Old School German Goulash


Old School German Goulash

Have a hodgepodge of leftovers in your fridge? Chances are most of them can find a home in this tasty goulash recipe!

Old School German Goulash is one of those recipes that you can really warm up to. Made with beef and served over noodles, this recipe is ultra comforting and super hearty. You can eat this as a meal and be perfectly satisfied.

This is one of those recipes that really uses everything but the kitchen sink, making it a great meal to make when you need to clean out the fridge or use up ingredients. As long as you've got the basics, this recipe will turn out delicious with a few modifications here and there. Don't have any garlic on hand? Or you toss in a shallot in place of some of the onion? No problem. You're still in for a treat.

Enjoy this recipe on those cold winter nights when you just need something comforting to eat for dinner that will warm your bones.



  • 1 tablespoon olive or vegetable oil
  • 2 pounds beef chuck or round, cut into 1.5-inch cubes
  • 2 cups onion, cut in 1 inch pieces
  • 1 large clove garlic, finely minced
  • 2 teaspoons sweet paprika
  • 1 small bay leaf
  • 1/2 teaspoon caraway seeds
  • 1/2 teaspoon dry thyme
  • 1/2 teaspoon salt
  • 1/4 teaspoon fresh ground black pepper
  • 4 medium potatoes, cut into 1 inch cubes
  • 2 carrots, cut into 1 inch pieces
  • 1 (20-ounce) can whole peeled tomatoes, undrained
  • 1 1/2 cup dry red wine
  • 1 pound wide, home-style noodles
  • 1 tablespoon butter
  • 2 teaspoons minced parsley


  1. In a Dutch oven, pour in oil and heat pan on medium high until oil sizzles.

  2. Add half the beef and brown well (about 5 minutes) stirring and turning over meat as you go. Remove meat with a slotted spoon to a bowl (reserve any drained juices) and repeat with remaining half of beef.

  3. Return first batch of browned beef to the pan, add onion, garlic, and spices and continue to cook and stirring often for 5 minutes. Onions should be translucent. 

  4. Return any drained juices from the meat to the pot, add the potatoes, carrots, tomatoes, and wine to the pan and bring to a boil. Lower heat to lowest setting and cover the pot. Continue to simmer for 2-3 hours, checking and stirring once or twice. Add a bit of water if the liquid evaporates before the time is up so that the meat stays moist.

  5. When ready to serve, cook the noodles per package instructions. Drain water and toss with optional butter and parsley. Serve goulash on top of a bowl of noodles.

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A dish of this definitely counts as comfort food in my book. I've made this before, with different combinations of ingredients and they all tasted fine. My preference is for using meat, potatoes, onions, carrots, and tomatoes, keeping the other vegetables as sides. I've usually served it over noodles, but it's also quite good over rice, especially a mix of white and wild rice.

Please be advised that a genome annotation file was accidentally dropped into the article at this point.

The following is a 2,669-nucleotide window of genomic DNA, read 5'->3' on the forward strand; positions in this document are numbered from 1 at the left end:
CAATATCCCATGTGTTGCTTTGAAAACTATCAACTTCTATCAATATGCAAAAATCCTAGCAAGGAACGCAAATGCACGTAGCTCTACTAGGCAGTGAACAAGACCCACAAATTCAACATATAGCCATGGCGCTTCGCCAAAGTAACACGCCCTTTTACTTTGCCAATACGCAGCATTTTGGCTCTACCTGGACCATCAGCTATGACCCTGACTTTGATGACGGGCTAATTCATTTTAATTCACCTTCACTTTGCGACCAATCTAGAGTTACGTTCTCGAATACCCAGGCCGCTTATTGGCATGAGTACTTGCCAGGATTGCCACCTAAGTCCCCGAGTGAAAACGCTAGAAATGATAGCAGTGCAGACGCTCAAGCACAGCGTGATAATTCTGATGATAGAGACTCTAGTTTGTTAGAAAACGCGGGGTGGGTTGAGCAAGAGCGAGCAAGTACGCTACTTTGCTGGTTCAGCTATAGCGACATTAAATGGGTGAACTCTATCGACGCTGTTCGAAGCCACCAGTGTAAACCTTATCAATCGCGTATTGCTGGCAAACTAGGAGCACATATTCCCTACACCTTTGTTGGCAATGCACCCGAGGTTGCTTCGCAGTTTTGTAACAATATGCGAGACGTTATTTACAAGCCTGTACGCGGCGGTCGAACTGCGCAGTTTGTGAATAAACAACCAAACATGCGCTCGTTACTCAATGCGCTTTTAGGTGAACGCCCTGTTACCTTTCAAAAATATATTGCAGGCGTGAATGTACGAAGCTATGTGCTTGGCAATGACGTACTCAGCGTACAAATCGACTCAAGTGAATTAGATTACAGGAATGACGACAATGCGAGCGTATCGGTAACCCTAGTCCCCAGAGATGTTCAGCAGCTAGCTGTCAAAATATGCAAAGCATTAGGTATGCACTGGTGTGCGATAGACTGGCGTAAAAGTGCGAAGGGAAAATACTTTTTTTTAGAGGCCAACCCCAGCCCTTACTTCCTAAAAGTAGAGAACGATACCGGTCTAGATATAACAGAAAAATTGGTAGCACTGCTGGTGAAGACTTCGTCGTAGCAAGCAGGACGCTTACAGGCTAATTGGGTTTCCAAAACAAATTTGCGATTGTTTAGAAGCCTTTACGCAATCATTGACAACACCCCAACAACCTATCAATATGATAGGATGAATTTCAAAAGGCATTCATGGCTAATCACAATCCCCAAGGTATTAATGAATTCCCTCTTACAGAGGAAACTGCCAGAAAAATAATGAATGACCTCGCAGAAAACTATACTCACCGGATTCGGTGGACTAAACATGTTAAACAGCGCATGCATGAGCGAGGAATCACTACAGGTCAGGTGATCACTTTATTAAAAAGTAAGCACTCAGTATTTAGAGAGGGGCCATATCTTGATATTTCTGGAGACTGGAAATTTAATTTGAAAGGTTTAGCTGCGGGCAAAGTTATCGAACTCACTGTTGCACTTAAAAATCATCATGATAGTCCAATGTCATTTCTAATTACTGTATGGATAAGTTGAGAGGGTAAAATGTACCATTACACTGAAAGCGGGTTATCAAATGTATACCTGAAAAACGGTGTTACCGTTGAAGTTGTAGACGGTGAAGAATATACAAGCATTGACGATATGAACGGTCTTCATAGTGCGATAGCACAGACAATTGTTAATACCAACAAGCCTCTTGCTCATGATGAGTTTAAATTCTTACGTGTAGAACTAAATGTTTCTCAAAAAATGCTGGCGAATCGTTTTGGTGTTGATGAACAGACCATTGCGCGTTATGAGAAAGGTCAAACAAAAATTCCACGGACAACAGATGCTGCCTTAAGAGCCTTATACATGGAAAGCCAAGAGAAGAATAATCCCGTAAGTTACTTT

As the recipe says, this meal really is ultra comforting and super hearty! The only change we made was to use sweet potatoes, instead of potatoes. There are so many flavors in this dish that my taste buds did not quite know what to do. Every one of them is delicious, though, and we thoroughly enjoyed the meal which has already been saved to my Family Favorite folder!

I picked up the ingredients for this Goulash in preparation for a major snow storm predicted for my area recently. The day of the storm I "hunkered down" and prepared the Goulash. Spent the afternoon watching the snow fall enjoying the aroma of this delicious stew in the air. After all was said and done, we had ten inches of snow for the kids to play in, and a big dish of comfort food to chase away the chill. This recipe is delicious whether you call it stew or goulash. Want it thicker? Add flour. You can't hurt this recipe.

This looks really good! It's similar to other goulash recipes I have tried, but this one seems to call for alot more liquid, so I wonder if I would need to thicken with some flour before serving? Although not traditional, I often add some frozen peas to my goulash for visual appeal! And I have some hot paprika which gives it a nice kick!

Sorry folks but this is not goulash. Goulash does not have potatoes and carrots in it, this recipe is for Eintopf (which means one pot) or better known in the USA as beef stew.

So right, but still good!


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